Several years ago, I came across a report that led me to a new data set revolving on Medicare payment and utilization for physicians and other health care providers. The data created quite a storm, highlighting what appear to be extreme payments to individual physicians and practices. In 2012, just 100 physicians received 160 M in Medicare reimbursements, with one Florida ophthalmologist netting over 21 M.
To get a feel for the data, I confirmed much of the analyses that were published early on by the mainstream media. Over time, my interest in the data grew, as additional annual files were added. At this point, there are four text files, 2012-2015, each in excess of 9 M records. An analysis pattern for these data can be summarized as follows:
1) readily downloadable files, generally delimited or xls. These files can either be copied by hand or moved programmatically. 2) multiple files, often dimensioned by time or other variable(s). 3) a common, consistent format to the files, so that “reads” will work similarly on each and the data can be “stacked”. 4) a structured file naming convention, either given or assigned, that provides dimensional info for data loads. Date/Time is the most common cut.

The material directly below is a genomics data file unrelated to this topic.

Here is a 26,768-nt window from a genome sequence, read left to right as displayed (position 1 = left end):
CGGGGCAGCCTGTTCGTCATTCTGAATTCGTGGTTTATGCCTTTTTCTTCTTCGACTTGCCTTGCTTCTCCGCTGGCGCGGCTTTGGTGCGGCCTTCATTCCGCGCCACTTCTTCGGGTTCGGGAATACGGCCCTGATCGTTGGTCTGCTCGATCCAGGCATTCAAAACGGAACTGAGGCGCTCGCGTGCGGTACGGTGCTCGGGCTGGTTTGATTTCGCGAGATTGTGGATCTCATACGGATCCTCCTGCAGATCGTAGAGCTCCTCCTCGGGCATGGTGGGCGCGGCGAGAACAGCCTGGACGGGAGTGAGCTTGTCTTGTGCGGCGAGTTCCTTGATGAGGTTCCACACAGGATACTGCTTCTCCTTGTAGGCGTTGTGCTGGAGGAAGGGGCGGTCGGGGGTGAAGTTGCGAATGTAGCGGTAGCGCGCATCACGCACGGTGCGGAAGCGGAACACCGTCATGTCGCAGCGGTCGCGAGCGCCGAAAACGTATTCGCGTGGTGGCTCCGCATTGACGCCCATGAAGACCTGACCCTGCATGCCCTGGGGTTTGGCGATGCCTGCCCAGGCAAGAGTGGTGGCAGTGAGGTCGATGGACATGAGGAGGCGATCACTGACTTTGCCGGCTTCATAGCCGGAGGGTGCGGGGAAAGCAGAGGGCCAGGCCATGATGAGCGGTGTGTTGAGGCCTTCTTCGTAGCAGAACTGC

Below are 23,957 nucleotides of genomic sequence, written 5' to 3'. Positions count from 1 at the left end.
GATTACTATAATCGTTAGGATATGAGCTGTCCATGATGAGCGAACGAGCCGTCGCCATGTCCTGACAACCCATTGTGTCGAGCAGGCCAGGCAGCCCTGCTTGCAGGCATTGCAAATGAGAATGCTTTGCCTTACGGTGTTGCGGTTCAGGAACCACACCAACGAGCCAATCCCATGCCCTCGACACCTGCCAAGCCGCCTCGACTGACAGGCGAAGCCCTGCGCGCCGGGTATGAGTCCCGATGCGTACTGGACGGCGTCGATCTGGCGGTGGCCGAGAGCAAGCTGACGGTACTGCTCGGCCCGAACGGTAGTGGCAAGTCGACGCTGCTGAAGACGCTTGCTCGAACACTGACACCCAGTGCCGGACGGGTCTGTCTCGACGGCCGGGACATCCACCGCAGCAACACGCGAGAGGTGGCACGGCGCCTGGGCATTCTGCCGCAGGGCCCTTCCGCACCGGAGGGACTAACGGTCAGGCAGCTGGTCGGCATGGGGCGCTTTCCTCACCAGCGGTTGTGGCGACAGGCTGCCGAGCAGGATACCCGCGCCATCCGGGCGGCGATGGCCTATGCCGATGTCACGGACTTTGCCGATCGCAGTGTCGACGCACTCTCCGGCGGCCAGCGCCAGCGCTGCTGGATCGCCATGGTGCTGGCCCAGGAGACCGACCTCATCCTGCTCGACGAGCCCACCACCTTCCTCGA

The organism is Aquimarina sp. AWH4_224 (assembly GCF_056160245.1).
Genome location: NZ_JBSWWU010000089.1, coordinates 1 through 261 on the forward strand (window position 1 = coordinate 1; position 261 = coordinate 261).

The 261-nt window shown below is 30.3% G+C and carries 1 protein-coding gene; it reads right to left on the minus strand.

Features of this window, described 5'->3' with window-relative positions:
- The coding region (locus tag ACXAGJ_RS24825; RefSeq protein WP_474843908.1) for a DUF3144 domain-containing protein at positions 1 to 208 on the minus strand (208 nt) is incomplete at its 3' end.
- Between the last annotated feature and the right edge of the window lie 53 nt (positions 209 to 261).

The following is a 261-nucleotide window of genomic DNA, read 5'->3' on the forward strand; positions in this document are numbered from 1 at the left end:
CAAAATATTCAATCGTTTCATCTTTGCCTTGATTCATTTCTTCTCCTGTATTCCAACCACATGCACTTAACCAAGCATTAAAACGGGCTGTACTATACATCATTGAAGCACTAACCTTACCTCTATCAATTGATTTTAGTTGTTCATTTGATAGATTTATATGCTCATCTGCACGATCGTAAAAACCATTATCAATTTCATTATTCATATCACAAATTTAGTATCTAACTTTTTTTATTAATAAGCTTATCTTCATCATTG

My interest in the data has as much to do with its format as it’s content. Those familiar with R have not doubt been exposed to the factor data type, used to store categorical or ordinal data. Factors consist of levels and labels, and are represented as one integer per record signifying the level and pointing to the relevant character label that is stored only once. Factors “compete” with character attributes, since it’s generally true that a factor can be stored as a character and vice-versa. Historically, factors have been used mostly to represent dimensional attributes such as gender, race, or income category, but in theory at least, there may be an opportunity for factor variables to save storage for any character column where there are relatively few unique column values compared to the total number of records.
With over 37 M records and 30 attributes as of today, the size alone of this data creates challenges which can help answer questions that smaller fabricated data sets cannot. And many of the attributes such as name, street address, and city are inherently character, allowing testing as to how they might optimally be stored. So for me, the decision to experiment with the character storage options was a no-brainer.
To conduct the tests, I downloaded the four annual files to my notebook, developing scripts using Jupyter Notebook and Microsoft R 3.4.3. With the R data.table package, I created two versions of the medicarephysician structure, the first storing character columns as character, the second storing the same as factors. I compared the memory requirements of each data.table, and contrasted performance/size with writing/reading of serializable export files.
The results follow…..
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